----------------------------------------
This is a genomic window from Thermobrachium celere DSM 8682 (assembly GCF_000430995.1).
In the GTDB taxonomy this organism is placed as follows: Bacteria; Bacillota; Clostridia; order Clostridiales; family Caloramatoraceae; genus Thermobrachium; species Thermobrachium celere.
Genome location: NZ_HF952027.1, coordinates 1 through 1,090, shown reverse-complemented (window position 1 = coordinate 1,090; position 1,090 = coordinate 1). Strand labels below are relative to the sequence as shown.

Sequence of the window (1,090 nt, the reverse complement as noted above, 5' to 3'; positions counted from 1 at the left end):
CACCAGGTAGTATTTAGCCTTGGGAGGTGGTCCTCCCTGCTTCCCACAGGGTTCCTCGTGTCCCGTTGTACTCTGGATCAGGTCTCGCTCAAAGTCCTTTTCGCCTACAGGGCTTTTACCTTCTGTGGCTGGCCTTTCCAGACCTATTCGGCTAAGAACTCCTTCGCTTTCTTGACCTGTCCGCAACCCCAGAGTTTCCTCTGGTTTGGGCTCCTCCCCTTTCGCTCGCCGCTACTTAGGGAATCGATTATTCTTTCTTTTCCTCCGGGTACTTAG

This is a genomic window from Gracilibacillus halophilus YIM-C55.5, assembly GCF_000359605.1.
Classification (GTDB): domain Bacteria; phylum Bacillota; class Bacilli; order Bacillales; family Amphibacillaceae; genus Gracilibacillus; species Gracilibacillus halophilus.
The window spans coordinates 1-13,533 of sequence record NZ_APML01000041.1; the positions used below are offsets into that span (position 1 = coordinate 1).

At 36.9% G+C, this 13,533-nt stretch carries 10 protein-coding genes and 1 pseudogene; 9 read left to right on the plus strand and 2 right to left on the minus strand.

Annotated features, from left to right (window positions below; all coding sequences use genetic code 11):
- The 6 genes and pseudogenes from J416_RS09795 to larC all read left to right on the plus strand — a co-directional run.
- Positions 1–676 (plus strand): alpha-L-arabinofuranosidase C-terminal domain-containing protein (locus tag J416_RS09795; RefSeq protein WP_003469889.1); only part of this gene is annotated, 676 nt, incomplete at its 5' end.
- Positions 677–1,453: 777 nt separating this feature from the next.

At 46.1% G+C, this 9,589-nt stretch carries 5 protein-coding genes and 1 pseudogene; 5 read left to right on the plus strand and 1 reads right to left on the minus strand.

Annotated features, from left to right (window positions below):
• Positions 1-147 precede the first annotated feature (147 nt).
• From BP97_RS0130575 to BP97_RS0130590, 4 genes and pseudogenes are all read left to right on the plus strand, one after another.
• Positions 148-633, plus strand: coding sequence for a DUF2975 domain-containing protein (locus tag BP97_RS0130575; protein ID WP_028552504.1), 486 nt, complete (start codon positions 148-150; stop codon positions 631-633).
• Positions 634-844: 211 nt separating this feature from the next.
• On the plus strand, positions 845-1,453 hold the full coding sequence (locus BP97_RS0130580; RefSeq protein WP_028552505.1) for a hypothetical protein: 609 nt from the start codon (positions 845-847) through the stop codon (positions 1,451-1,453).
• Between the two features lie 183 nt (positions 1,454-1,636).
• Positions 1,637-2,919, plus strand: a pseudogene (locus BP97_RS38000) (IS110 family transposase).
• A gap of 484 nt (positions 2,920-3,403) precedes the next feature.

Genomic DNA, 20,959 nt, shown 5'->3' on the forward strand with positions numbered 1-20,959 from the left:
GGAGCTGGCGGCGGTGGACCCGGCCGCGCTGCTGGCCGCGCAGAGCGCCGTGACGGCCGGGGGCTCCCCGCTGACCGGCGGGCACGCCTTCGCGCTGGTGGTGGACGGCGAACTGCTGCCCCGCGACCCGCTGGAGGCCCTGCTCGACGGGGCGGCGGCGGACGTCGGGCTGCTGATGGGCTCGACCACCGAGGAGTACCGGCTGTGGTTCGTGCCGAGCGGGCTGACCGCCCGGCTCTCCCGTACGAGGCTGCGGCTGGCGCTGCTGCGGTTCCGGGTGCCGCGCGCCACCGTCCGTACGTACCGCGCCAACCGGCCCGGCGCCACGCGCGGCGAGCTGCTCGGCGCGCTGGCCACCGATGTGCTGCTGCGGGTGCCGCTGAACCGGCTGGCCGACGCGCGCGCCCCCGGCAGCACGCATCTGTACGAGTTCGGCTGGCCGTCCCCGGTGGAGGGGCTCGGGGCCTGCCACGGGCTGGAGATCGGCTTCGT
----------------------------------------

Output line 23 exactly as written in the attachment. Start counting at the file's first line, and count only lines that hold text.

• A gap of 484 nt (positions 2,920-3,403) precedes the next feature.